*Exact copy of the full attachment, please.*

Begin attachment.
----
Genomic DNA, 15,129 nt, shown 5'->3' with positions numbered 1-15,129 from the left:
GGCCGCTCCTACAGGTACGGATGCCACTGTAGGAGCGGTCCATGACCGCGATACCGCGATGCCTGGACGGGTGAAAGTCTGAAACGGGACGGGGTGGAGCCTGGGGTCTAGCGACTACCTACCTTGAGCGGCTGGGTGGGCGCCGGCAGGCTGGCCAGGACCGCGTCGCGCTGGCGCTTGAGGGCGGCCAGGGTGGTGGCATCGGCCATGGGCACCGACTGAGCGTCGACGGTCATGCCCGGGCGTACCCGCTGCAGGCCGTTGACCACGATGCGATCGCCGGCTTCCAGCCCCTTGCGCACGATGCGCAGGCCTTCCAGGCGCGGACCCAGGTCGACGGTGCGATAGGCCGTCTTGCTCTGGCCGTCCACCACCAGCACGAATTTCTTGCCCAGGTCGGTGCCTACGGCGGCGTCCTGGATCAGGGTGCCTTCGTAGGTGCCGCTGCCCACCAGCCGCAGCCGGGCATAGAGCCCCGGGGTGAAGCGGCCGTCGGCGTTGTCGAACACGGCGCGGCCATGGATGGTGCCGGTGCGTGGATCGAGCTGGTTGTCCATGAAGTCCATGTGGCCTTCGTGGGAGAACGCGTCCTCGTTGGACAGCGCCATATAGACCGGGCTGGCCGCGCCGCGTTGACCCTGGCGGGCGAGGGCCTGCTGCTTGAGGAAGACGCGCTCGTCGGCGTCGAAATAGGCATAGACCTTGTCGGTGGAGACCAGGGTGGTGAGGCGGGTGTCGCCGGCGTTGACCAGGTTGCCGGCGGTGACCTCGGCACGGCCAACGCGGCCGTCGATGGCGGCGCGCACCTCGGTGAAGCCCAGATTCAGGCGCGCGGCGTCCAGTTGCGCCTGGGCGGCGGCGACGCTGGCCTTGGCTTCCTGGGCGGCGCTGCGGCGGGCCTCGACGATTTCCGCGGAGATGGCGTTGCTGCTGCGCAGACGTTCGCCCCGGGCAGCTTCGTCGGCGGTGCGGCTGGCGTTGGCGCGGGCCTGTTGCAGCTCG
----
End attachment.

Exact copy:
Genomic DNA, 15,129 nt, shown 5'->3' with positions numbered 1-15,129 from the left:
GGCCGCTCCTACAGGTACGGATGCCACTGTAGGAGCGGTCCATGACCGCGATACCGCGATGCCTGGACGGGTGAAAGTCTGAAACGGGACGGGGTGGAGCCTGGGGTCTAGCGACTACCTACCTTGAGCGGCTGGGTGGGCGCCGGCAGGCTGGCCAGGACCGCGTCGCGCTGGCGCTTGAGGGCGGCCAGGGTGGTGGCATCGGCCATGGGCACCGACTGAGCGTCGACGGTCATGCCCGGGCGTACCCGCTGCAGGCCGTTGACCACGATGCGATCGCCGGCTTCCAGCCCCTTGCGCACGATGCGCAGGCCTTCCAGGCGCGGACCCAGGTCGACGGTGCGATAGGCCGTCTTGCTCTGGCCGTCCACCACCAGCACGAATTTCTTGCCCAGGTCGGTGCCTACGGCGGCGTCCTGGATCAGGGTGCCTTCGTAGGTGCCGCTGCCCACCAGCCGCAGCCGGGCATAGAGCCCCGGGGTGAAGCGGCCGTCGGCGTTGTCGAACACGGCGCGGCCATGGATGGTGCCGGTGCGTGGATCGAGCTGGTTGTCCATGAAGTCCATGTGGCCTTCGTGGGAGAACGCGTCCTCGTTGGACAGCGCCATATAGACCGGGCTGGCCGCGCCGCGTTGACCCTGGCGGGCGAGGGCCTGCTGCTTGAGGAAGACGCGCTCGTCGGCGTCGAAATAGGCATAGACCTTGTCGGTGGAGACCAGGGTGGTGAGGCGGGTGTCGCCGGCGTTGACCAGGTTGCCGGCGGTGACCTCGGCACGGCCAACGCGGCCGTCGATGGCGGCGCGCACCTCGGTGAAGCCCAGATTCAGGCGCGCGGCGTCCAGTTGCGCCTGGGCGGCGGCGACGCTGGCCTTGGCTTCCTGGGCGGCGCTGCGGCGGGCCTCGACGATTTCCGCGGAGATGGCGTTGCTGCTGCGCAGACGTTCGCCCCGGGCAGCTTCGTCGGCGGTGCGGCTGGCGTTGGCGCGGGCCTGTTGCAGCTCG